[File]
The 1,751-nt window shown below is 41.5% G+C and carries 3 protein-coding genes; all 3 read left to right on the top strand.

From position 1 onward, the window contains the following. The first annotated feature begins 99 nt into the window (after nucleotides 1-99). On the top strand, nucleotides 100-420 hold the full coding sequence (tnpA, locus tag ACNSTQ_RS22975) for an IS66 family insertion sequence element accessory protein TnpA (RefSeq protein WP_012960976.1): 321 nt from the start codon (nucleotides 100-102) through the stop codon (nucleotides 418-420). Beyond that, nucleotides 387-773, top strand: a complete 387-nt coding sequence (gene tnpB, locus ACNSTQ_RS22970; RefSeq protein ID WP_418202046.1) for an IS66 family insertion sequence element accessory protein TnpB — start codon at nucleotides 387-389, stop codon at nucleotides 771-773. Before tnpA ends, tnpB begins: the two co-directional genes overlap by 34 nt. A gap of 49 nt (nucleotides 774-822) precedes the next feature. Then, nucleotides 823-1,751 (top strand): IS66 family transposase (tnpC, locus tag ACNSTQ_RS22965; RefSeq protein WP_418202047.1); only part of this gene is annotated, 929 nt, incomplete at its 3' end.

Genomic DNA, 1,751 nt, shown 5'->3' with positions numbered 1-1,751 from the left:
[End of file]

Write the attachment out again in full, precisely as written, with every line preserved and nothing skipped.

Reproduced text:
The 1,751-nt window shown below is 41.5% G+C and carries 3 protein-coding genes; all 3 read left to right on the top strand.

From position 1 onward, the window contains the following. The first annotated feature begins 99 nt into the window (after nucleotides 1-99). On the top strand, nucleotides 100-420 hold the full coding sequence (tnpA, locus tag ACNSTQ_RS22975) for an IS66 family insertion sequence element accessory protein TnpA (RefSeq protein WP_012960976.1): 321 nt from the start codon (nucleotides 100-102) through the stop codon (nucleotides 418-420). Beyond that, nucleotides 387-773, top strand: a complete 387-nt coding sequence (gene tnpB, locus ACNSTQ_RS22970; RefSeq protein ID WP_418202046.1) for an IS66 family insertion sequence element accessory protein TnpB — start codon at nucleotides 387-389, stop codon at nucleotides 771-773. Before tnpA ends, tnpB begins: the two co-directional genes overlap by 34 nt. A gap of 49 nt (nucleotides 774-822) precedes the next feature. Then, nucleotides 823-1,751 (top strand): IS66 family transposase (tnpC, locus tag ACNSTQ_RS22965; RefSeq protein WP_418202047.1); only part of this gene is annotated, 929 nt, incomplete at its 3' end.

Genomic DNA, 1,751 nt, shown 5'->3' with positions numbered 1-1,751 from the left: